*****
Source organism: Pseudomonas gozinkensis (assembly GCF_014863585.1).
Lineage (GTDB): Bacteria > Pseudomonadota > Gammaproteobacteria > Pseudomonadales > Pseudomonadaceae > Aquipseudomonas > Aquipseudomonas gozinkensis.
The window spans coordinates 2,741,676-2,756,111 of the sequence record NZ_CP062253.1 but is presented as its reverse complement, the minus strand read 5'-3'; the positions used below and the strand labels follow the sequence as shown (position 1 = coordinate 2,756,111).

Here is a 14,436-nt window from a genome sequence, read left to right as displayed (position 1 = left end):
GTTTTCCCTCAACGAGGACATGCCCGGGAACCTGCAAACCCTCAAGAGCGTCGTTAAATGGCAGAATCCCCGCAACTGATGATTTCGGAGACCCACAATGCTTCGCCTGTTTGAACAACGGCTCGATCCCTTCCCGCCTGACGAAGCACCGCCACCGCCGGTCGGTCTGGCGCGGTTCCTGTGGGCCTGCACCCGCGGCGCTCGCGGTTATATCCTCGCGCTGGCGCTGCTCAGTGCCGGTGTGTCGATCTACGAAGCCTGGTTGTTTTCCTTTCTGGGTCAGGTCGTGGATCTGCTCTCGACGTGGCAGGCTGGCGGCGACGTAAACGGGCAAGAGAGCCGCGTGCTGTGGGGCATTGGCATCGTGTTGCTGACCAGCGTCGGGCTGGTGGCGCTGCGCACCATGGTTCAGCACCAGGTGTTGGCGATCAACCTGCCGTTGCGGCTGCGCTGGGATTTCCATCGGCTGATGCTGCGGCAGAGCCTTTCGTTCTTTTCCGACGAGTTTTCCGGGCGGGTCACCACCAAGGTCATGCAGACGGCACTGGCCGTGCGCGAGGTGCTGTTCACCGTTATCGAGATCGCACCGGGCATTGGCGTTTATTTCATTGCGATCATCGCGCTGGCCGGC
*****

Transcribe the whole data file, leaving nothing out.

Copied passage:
Source organism: Pseudomonas gozinkensis (assembly GCF_014863585.1).
Lineage (GTDB): Bacteria > Pseudomonadota > Gammaproteobacteria > Pseudomonadales > Pseudomonadaceae > Aquipseudomonas > Aquipseudomonas gozinkensis.
The window spans coordinates 2,741,676-2,756,111 of the sequence record NZ_CP062253.1 but is presented as its reverse complement, the minus strand read 5'-3'; the positions used below and the strand labels follow the sequence as shown (position 1 = coordinate 2,756,111).

Here is a 14,436-nt window from a genome sequence, read left to right as displayed (position 1 = left end):
GTTTTCCCTCAACGAGGACATGCCCGGGAACCTGCAAACCCTCAAGAGCGTCGTTAAATGGCAGAATCCCCGCAACTGATGATTTCGGAGACCCACAATGCTTCGCCTGTTTGAACAACGGCTCGATCCCTTCCCGCCTGACGAAGCACCGCCACCGCCGGTCGGTCTGGCGCGGTTCCTGTGGGCCTGCACCCGCGGCGCTCGCGGTTATATCCTCGCGCTGGCGCTGCTCAGTGCCGGTGTGTCGATCTACGAAGCCTGGTTGTTTTCCTTTCTGGGTCAGGTCGTGGATCTGCTCTCGACGTGGCAGGCTGGCGGCGACGTAAACGGGCAAGAGAGCCGCGTGCTGTGGGGCATTGGCATCGTGTTGCTGACCAGCGTCGGGCTGGTGGCGCTGCGCACCATGGTTCAGCACCAGGTGTTGGCGATCAACCTGCCGTTGCGGCTGCGCTGGGATTTCCATCGGCTGATGCTGCGGCAGAGCCTTTCGTTCTTTTCCGACGAGTTTTCCGGGCGGGTCACCACCAAGGTCATGCAGACGGCACTGGCCGTGCGCGAGGTGCTGTTCACCGTTATCGAGATCGCACCGGGCATTGGCGTTTATTTCATTGCGATCATCGCGCTGGCCGGC